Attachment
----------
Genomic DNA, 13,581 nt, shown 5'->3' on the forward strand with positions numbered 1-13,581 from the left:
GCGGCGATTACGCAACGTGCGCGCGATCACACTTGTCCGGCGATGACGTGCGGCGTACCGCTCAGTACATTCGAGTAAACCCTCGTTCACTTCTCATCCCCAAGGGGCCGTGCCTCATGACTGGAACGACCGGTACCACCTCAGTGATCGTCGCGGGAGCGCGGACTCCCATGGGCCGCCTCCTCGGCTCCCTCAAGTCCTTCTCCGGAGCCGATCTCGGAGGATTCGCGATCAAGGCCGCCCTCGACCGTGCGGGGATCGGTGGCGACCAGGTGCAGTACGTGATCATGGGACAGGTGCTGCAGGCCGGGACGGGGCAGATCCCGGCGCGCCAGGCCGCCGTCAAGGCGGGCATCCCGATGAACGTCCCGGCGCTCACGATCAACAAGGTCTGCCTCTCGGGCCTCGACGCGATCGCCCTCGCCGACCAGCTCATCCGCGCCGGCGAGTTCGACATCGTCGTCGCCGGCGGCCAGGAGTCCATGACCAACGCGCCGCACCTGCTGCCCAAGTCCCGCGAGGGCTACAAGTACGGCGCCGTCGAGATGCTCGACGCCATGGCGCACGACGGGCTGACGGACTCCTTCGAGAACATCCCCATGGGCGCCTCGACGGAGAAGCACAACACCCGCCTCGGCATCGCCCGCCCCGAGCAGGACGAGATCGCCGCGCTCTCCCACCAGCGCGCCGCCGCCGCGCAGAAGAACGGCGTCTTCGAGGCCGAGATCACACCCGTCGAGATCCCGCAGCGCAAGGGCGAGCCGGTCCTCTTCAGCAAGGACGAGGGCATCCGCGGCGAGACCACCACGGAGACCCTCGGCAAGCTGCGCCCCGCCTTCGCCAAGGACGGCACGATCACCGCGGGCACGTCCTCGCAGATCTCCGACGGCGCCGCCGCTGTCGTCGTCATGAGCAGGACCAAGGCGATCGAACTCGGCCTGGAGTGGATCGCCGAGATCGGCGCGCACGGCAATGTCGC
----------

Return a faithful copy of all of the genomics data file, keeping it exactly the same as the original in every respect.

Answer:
Genomic DNA, 13,581 nt, shown 5'->3' on the forward strand with positions numbered 1-13,581 from the left:
GCGGCGATTACGCAACGTGCGCGCGATCACACTTGTCCGGCGATGACGTGCGGCGTACCGCTCAGTACATTCGAGTAAACCCTCGTTCACTTCTCATCCCCAAGGGGCCGTGCCTCATGACTGGAACGACCGGTACCACCTCAGTGATCGTCGCGGGAGCGCGGACTCCCATGGGCCGCCTCCTCGGCTCCCTCAAGTCCTTCTCCGGAGCCGATCTCGGAGGATTCGCGATCAAGGCCGCCCTCGACCGTGCGGGGATCGGTGGCGACCAGGTGCAGTACGTGATCATGGGACAGGTGCTGCAGGCCGGGACGGGGCAGATCCCGGCGCGCCAGGCCGCCGTCAAGGCGGGCATCCCGATGAACGTCCCGGCGCTCACGATCAACAAGGTCTGCCTCTCGGGCCTCGACGCGATCGCCCTCGCCGACCAGCTCATCCGCGCCGGCGAGTTCGACATCGTCGTCGCCGGCGGCCAGGAGTCCATGACCAACGCGCCGCACCTGCTGCCCAAGTCCCGCGAGGGCTACAAGTACGGCGCCGTCGAGATGCTCGACGCCATGGCGCACGACGGGCTGACGGACTCCTTCGAGAACATCCCCATGGGCGCCTCGACGGAGAAGCACAACACCCGCCTCGGCATCGCCCGCCCCGAGCAGGACGAGATCGCCGCGCTCTCCCACCAGCGCGCCGCCGCCGCGCAGAAGAACGGCGTCTTCGAGGCCGAGATCACACCCGTCGAGATCCCGCAGCGCAAGGGCGAGCCGGTCCTCTTCAGCAAGGACGAGGGCATCCGCGGCGAGACCACCACGGAGACCCTCGGCAAGCTGCGCCCCGCCTTCGCCAAGGACGGCACGATCACCGCGGGCACGTCCTCGCAGATCTCCGACGGCGCCGCCGCTGTCGTCGTCATGAGCAGGACCAAGGCGATCGAACTCGGCCTGGAGTGGATCGCCGAGATCGGCGCGCACGGCAATGTCGC